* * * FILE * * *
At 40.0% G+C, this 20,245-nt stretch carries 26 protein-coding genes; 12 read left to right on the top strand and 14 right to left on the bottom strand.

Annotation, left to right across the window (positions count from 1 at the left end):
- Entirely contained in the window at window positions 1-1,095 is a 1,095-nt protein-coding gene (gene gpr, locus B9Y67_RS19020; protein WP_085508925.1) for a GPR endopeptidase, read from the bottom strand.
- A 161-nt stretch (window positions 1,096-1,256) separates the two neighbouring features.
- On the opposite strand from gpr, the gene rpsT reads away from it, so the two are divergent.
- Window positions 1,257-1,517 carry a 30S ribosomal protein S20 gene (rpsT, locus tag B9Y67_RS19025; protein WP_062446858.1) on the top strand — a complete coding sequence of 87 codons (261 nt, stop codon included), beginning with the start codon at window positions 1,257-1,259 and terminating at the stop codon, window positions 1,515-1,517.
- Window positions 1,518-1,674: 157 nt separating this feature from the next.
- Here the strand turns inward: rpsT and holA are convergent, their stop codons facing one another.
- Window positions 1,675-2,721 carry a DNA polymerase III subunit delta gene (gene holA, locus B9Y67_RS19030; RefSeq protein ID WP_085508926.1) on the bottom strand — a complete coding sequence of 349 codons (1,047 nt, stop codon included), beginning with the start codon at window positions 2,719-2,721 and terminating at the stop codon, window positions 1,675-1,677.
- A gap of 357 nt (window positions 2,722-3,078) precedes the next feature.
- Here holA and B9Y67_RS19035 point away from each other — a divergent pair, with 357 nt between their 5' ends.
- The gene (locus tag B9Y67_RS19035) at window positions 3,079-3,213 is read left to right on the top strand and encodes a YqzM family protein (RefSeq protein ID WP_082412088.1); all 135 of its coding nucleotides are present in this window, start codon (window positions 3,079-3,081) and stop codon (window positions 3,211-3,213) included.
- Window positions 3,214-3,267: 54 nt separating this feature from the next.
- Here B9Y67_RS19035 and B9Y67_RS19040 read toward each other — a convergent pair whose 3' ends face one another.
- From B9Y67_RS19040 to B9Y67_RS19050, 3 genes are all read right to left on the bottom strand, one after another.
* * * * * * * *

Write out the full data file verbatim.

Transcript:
At 40.0% G+C, this 20,245-nt stretch carries 26 protein-coding genes; 12 read left to right on the top strand and 14 right to left on the bottom strand.

Annotation, left to right across the window (positions count from 1 at the left end):
- Entirely contained in the window at window positions 1-1,095 is a 1,095-nt protein-coding gene (gene gpr, locus B9Y67_RS19020; protein WP_085508925.1) for a GPR endopeptidase, read from the bottom strand.
- A 161-nt stretch (window positions 1,096-1,256) separates the two neighbouring features.
- On the opposite strand from gpr, the gene rpsT reads away from it, so the two are divergent.
- Window positions 1,257-1,517 carry a 30S ribosomal protein S20 gene (rpsT, locus tag B9Y67_RS19025; protein WP_062446858.1) on the top strand — a complete coding sequence of 87 codons (261 nt, stop codon included), beginning with the start codon at window positions 1,257-1,259 and terminating at the stop codon, window positions 1,515-1,517.
- Window positions 1,518-1,674: 157 nt separating this feature from the next.
- Here the strand turns inward: rpsT and holA are convergent, their stop codons facing one another.
- Window positions 1,675-2,721 carry a DNA polymerase III subunit delta gene (gene holA, locus B9Y67_RS19030; RefSeq protein ID WP_085508926.1) on the bottom strand — a complete coding sequence of 349 codons (1,047 nt, stop codon included), beginning with the start codon at window positions 2,719-2,721 and terminating at the stop codon, window positions 1,675-1,677.
- A gap of 357 nt (window positions 2,722-3,078) precedes the next feature.
- Here holA and B9Y67_RS19035 point away from each other — a divergent pair, with 357 nt between their 5' ends.
- The gene (locus tag B9Y67_RS19035) at window positions 3,079-3,213 is read left to right on the top strand and encodes a YqzM family protein (RefSeq protein ID WP_082412088.1); all 135 of its coding nucleotides are present in this window, start codon (window positions 3,079-3,081) and stop codon (window positions 3,211-3,213) included.
- Window positions 3,214-3,267: 54 nt separating this feature from the next.
- Here B9Y67_RS19035 and B9Y67_RS19040 read toward each other — a convergent pair whose 3' ends face one another.
- From B9Y67_RS19040 to B9Y67_RS19050, 3 genes are all read right to left on the bottom strand, one after another.